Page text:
Of Water, Ice and Fog

In the water I am beautiful.
― Kurt Vonnegut

I grew up near Lake Michigan, although I really prefer to say that I grew up in Lake Michigan.  According to family stories, I swam in the big lake before I walked, and getting me out of the water at the end of the day was a challenge that often involved screeching, kicking, splashing and a basic all-around kerfuffle on all fronts.

On land, I was clumsy and slow-moving.  I tripped over my own feet and bumped into doorframes.  My family used to marvel at the way I managed to fall upstairs or stumble off the edge of the stage into the orchestra pit; I would skid on freshly-waxed floors or walk into low-hanging tree branches, and to this day I still cannot walk safely into a room with throw rugs.

But all of that vanished as soon as I hit the water.  I was in my element. I could glide beneath the surface, change directions, and stay under long enough to send my aunts into a panic.  When I dove and kicked in the water, my body would move along so gracefully that I felt long and lean and beautiful.  Strong.  It was the only place where I could be fluid and lovely in my movements.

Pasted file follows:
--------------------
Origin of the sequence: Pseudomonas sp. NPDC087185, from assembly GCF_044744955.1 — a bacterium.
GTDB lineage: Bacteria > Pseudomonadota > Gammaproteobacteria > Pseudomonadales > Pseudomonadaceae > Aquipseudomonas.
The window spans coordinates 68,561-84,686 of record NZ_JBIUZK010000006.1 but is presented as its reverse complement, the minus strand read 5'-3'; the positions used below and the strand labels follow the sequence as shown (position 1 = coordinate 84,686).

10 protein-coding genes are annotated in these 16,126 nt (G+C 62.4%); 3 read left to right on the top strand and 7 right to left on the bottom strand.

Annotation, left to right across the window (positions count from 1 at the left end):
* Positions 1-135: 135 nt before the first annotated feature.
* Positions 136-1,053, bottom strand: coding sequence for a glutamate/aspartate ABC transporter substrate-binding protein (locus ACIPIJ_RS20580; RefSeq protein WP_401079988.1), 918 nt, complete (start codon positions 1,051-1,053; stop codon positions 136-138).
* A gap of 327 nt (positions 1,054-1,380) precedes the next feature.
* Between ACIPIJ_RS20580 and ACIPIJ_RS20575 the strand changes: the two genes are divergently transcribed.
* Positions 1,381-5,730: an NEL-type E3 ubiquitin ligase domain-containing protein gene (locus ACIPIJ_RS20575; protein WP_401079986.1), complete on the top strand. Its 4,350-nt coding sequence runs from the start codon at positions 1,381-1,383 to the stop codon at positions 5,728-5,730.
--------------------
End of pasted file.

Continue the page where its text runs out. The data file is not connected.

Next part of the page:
I feared nothing in the water.  Oh, my aunts taught me early on to respect the Lake and all of its power, but not to fear it.  It was almost as if I had lake water in my veins instead of blood.

z5203lakewavy1

But time passes.  Little girls grow up and have to come out of the water eventually, changing and growing just as the lake changes with each passing season.  There is less time to swim and play and be beautiful in water; more time to buckle down and find a job, face life’s challenges, accept a life on dry land.

In the winter, Lake Michigan doesn’t freeze over in a nice, smooth sheet like a pond or inland lake.  It freezes in great jagged peaks and mounds that hide dangerous crevasses and air pockets.  It is beautiful and sometimes deadly.  A hiker out for an adventurous climb can sometimes disappear without a trace, without a cry.

Photo courtesy of Elizabeth and Haley Andre
Photo courtesy of Elizabeth and Haley Andre

It takes courage to tackle the lake in its frozen form.  Courage that I lack.  I’ve never walked the ice or braved the pier in winter.  I’ve stayed safely on shore, no matter how ugly and clumsy that made me feel.

WINTRY WEATHER MICHIGAN